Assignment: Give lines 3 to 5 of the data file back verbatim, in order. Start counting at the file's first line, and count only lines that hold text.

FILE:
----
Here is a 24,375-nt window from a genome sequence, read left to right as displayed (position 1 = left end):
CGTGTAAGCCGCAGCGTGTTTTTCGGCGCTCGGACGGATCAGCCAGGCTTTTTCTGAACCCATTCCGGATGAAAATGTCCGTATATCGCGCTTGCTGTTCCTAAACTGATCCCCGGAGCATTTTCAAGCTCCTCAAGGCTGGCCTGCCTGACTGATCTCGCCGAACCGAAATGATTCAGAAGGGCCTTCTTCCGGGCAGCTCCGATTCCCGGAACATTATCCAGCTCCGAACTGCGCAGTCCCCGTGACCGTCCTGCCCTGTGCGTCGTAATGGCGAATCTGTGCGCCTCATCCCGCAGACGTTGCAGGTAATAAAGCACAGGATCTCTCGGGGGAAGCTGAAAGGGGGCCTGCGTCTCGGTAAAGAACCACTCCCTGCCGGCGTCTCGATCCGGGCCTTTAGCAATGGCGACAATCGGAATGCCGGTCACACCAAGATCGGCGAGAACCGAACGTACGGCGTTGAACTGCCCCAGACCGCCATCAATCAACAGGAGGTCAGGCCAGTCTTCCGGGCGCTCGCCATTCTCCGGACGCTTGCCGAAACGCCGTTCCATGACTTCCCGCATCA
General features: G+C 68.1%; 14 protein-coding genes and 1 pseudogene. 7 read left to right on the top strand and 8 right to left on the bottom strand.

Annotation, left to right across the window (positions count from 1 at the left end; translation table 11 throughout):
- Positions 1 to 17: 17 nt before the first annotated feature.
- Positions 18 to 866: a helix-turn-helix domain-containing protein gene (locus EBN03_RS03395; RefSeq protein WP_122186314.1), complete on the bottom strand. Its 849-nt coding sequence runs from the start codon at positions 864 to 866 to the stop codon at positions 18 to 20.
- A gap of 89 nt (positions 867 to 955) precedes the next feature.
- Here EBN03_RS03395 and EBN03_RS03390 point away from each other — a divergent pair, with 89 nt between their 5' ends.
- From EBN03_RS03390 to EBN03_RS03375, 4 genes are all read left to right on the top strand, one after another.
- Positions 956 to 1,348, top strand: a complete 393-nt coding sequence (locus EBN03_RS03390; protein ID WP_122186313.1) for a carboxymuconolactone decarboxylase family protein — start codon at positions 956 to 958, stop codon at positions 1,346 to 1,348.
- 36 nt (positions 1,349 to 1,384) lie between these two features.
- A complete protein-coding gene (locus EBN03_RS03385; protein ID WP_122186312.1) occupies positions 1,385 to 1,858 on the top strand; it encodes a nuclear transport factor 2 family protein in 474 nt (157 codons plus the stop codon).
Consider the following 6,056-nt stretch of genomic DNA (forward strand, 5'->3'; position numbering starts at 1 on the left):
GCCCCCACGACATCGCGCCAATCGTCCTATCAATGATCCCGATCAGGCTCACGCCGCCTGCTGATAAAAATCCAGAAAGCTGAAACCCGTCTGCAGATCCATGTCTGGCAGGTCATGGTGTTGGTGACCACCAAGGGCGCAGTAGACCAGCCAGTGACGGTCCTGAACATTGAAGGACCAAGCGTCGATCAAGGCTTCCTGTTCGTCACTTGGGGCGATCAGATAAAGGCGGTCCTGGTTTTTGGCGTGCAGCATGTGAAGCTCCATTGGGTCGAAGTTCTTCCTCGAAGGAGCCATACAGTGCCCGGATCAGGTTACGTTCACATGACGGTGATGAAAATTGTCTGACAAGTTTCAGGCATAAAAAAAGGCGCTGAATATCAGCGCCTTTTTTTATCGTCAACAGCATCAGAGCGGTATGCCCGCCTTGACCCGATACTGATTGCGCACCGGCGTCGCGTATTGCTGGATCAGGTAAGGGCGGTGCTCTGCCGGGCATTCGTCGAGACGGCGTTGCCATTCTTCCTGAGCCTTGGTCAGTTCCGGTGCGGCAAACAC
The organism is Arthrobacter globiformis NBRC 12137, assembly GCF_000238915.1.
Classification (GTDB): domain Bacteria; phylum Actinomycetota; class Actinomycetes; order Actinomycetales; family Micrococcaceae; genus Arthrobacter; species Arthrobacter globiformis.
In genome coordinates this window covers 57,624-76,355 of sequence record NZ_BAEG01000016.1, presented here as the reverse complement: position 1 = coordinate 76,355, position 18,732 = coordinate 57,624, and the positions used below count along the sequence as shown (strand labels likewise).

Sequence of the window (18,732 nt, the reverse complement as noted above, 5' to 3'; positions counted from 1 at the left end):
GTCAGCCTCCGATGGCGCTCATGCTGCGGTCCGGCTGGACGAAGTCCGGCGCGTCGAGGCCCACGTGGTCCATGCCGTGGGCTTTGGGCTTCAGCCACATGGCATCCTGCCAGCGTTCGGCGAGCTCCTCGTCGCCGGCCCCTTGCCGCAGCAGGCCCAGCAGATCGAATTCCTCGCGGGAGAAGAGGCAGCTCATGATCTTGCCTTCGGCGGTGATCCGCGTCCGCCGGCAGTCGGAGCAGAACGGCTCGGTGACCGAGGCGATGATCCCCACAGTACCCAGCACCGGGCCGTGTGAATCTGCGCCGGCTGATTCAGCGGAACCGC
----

General features: G+C 68.1%; 14 protein-coding genes and 1 pseudogene. 7 read left to right on the top strand and 8 right to left on the bottom strand.

Annotation, left to right across the window (positions count from 1 at the left end; translation table 11 throughout):
- Positions 1 to 17: 17 nt before the first annotated feature.